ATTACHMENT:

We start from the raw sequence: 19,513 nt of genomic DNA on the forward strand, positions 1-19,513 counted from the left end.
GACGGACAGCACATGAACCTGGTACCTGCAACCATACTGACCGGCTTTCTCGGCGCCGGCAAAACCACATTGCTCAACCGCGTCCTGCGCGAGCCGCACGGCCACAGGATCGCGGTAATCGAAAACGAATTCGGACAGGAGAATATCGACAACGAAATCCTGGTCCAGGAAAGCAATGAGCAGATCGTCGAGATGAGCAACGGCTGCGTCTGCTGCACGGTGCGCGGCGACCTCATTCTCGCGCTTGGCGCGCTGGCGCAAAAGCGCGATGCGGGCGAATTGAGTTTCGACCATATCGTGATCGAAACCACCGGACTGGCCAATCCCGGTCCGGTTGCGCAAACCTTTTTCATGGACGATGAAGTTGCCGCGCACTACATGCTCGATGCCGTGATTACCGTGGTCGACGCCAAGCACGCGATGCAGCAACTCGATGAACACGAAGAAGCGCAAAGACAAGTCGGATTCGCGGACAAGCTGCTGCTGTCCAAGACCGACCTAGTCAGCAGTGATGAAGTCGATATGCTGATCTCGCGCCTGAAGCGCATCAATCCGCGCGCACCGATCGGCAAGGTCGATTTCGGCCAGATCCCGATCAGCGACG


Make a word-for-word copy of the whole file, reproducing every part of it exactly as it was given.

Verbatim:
We start from the raw sequence: 19,513 nt of genomic DNA on the forward strand, positions 1-19,513 counted from the left end.
GACGGACAGCACATGAACCTGGTACCTGCAACCATACTGACCGGCTTTCTCGGCGCCGGCAAAACCACATTGCTCAACCGCGTCCTGCGCGAGCCGCACGGCCACAGGATCGCGGTAATCGAAAACGAATTCGGACAGGAGAATATCGACAACGAAATCCTGGTCCAGGAAAGCAATGAGCAGATCGTCGAGATGAGCAACGGCTGCGTCTGCTGCACGGTGCGCGGCGACCTCATTCTCGCGCTTGGCGCGCTGGCGCAAAAGCGCGATGCGGGCGAATTGAGTTTCGACCATATCGTGATCGAAACCACCGGACTGGCCAATCCCGGTCCGGTTGCGCAAACCTTTTTCATGGACGATGAAGTTGCCGCGCACTACATGCTCGATGCCGTGATTACCGTGGTCGACGCCAAGCACGCGATGCAGCAACTCGATGAACACGAAGAAGCGCAAAGACAAGTCGGATTCGCGGACAAGCTGCTGCTGTCCAAGACCGACCTAGTCAGCAGTGATGAAGTCGATATGCTGATCTCGCGCCTGAAGCGCATCAATCCGCGCGCACCGATCGGCAAGGTCGATTTCGGCCAGATCCCGATCAGCGACG